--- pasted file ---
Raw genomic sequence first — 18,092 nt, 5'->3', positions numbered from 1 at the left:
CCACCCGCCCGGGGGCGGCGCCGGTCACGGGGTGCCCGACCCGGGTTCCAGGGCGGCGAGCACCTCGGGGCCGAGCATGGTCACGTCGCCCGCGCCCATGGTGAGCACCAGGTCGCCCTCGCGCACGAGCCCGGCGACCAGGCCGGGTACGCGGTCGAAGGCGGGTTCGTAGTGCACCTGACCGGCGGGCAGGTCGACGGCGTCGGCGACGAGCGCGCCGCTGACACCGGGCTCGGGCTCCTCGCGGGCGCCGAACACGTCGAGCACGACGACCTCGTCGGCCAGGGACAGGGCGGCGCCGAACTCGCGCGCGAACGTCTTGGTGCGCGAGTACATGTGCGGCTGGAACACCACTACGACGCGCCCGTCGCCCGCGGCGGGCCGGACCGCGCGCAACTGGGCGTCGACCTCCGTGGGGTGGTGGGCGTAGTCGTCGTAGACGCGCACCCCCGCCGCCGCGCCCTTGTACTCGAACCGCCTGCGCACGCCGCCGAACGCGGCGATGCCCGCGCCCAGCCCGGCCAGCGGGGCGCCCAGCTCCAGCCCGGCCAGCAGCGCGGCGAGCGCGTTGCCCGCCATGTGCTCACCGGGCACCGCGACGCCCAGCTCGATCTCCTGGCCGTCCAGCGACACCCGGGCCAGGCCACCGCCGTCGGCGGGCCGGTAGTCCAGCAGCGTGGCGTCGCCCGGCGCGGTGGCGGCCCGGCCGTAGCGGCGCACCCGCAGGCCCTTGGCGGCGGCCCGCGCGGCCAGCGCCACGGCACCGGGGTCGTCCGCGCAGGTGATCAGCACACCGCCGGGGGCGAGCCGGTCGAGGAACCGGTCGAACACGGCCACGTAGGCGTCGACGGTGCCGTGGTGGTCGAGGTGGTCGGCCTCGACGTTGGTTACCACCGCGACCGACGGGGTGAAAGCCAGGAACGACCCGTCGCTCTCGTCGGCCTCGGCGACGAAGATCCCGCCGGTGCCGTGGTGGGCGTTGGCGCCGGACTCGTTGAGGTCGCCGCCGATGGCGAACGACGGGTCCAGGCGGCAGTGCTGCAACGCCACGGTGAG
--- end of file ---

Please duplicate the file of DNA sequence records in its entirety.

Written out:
Raw genomic sequence first — 18,092 nt, 5'->3', positions numbered from 1 at the left:
CCACCCGCCCGGGGGCGGCGCCGGTCACGGGGTGCCCGACCCGGGTTCCAGGGCGGCGAGCACCTCGGGGCCGAGCATGGTCACGTCGCCCGCGCCCATGGTGAGCACCAGGTCGCCCTCGCGCACGAGCCCGGCGACCAGGCCGGGTACGCGGTCGAAGGCGGGTTCGTAGTGCACCTGACCGGCGGGCAGGTCGACGGCGTCGGCGACGAGCGCGCCGCTGACACCGGGCTCGGGCTCCTCGCGGGCGCCGAACACGTCGAGCACGACGACCTCGTCGGCCAGGGACAGGGCGGCGCCGAACTCGCGCGCGAACGTCTTGGTGCGCGAGTACATGTGCGGCTGGAACACCACTACGACGCGCCCGTCGCCCGCGGCGGGCCGGACCGCGCGCAACTGGGCGTCGACCTCCGTGGGGTGGTGGGCGTAGTCGTCGTAGACGCGCACCCCCGCCGCCGCGCCCTTGTACTCGAACCGCCTGCGCACGCCGCCGAACGCGGCGATGCCCGCGCCCAGCCCGGCCAGCGGGGCGCCCAGCTCCAGCCCGGCCAGCAGCGCGGCGAGCGCGTTGCCCGCCATGTGCTCACCGGGCACCGCGACGCCCAGCTCGATCTCCTGGCCGTCCAGCGACACCCGGGCCAGGCCACCGCCGTCGGCGGGCCGGTAGTCCAGCAGCGTGGCGTCGCCCGGCGCGGTGGCGGCCCGGCCGTAGCGGCGCACCCGCAGGCCCTTGGCGGCGGCCCGCGCGGCCAGCGCCACGGCACCGGGGTCGTCCGCGCAGGTGATCAGCACACCGCCGGGGGCGAGCCGGTCGAGGAACCGGTCGAACACGGCCACGTAGGCGTCGACGGTGCCGTGGTGGTCGAGGTGGTCGGCCTCGACGTTGGTTACCACCGCGACCGACGGGGTGAAAGCCAGGAACGACCCGTCGCTCTCGTCGGCCTCGGCGACGAAGATCCCGCCGGTGCCGTGGTGGGCGTTGGCGCCGGACTCGTTGAGGTCGCCGCCGATGGCGAACGACGGGTCCAGGCGGCAGTGCTGCAACGCCACGGTGAG